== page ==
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Empty slogans undo Fallaha's good work

letters

In light of this year's RIBA Silver Medal-winning project, Hani Fallaha's 'Rapid Deployment/ Refugee Camp' (AJ 9.12.04), I would like to repeat some criticism I overheard at the Architectural Association (AA).

In response to a 'minimum space' housing project, my then tutor held up a packet of tobacco and read out: 'Smoking is highly addictive, don't start!' The point was a simple one: don't you have the luxury to say one thing, only because you enjoy the opposite?

The class huddled close for heat in a corner of the lecture room.

Hani's work is a beautiful and intricate elaboration of the possibilities of inflatable structures, a theme that the unit has been investigating for some years. At the first AA graduation party I went to, I ate the regulation strawberries and cream from a fragment of a similar project, designed by Hani's future tutor, which when tessellated would insulate the endless tulip fields of the Low Countries. Strawberries and cream, tulips - the excessive housed the excessive rather well, I thought.

The question of the project arises where it comes to programme. We know he is going to make an inflatable structure, but why a shelter for refugees?

Returning to former logic, I suggest that it is a shelter for refugees precisely because that is the thing it is least suited for. Why? Because the sense of purpose/speed/worldliness that the programme offers is the antithesis of the formalism/ care/locality that is the actual ground of the project. It is only in labelling the project 'rapid' and 'purposive' that he draws our attention to this 'lack' (just as the tobacco warning draws our attention to that enjoyment that is relative to the danger).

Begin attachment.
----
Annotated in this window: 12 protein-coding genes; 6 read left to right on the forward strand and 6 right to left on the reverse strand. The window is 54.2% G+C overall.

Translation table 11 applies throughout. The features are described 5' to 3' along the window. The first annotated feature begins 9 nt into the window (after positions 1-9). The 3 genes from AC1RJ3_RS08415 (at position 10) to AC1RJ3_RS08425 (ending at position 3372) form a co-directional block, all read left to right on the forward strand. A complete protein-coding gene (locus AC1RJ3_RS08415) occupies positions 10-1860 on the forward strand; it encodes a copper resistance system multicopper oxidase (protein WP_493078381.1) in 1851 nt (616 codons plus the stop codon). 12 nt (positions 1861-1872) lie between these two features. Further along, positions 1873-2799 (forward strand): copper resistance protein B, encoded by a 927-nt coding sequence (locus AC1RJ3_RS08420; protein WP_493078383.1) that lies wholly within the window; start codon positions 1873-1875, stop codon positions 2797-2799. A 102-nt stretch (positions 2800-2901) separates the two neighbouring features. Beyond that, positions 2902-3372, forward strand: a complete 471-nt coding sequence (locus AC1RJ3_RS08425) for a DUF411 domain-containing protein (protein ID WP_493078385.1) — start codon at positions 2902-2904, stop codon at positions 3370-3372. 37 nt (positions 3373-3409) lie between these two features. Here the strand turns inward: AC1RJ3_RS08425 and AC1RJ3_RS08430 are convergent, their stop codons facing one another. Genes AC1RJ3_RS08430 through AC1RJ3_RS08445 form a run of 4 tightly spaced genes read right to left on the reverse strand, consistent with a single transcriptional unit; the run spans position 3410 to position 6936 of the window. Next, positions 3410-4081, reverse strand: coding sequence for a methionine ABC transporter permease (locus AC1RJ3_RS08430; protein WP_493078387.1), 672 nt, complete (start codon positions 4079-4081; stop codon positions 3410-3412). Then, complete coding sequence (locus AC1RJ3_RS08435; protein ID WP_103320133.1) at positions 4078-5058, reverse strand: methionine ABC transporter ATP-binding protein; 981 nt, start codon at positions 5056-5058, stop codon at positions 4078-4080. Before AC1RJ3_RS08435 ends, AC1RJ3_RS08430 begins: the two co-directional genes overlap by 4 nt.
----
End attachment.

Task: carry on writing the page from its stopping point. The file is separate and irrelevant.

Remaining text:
The transformation of strawberry fields (forever? ) to refugee hangar is not without humour.

But when a comic tells a joke, you expect him to consider his audience. The challenge of a comic in a refugee camp is serious - what kind of a joke can I tell here? Is this even a place for jokes? Would it be funny to imagine the conference call between a refugee, the International Red Cross and Hani, when the 'single-flip cushion' needs a patch?

It is a serious question, and one that a thesis project should thrive on. Where it could find sustenance, the project finds limits, and pays a price for ignoring them. It is no exaggeration to call the work neo-colonial. Hani proves himself a bad comic; he doesn't ask the fundamental question: 'Is there a place for architecture here at all?' What the refugee gets in return for shouldering Hani's question is incorporation, into the body from which it is definitively displaced. Unless Hani works for a plastics manufacturer, this is all simply to support a few empty slogans. Would a health warning be enough?

'Architecture is highly excessive, don't start!' No; in this instance, I'd say make mine a tent.

Liam Ross, Edinburgh

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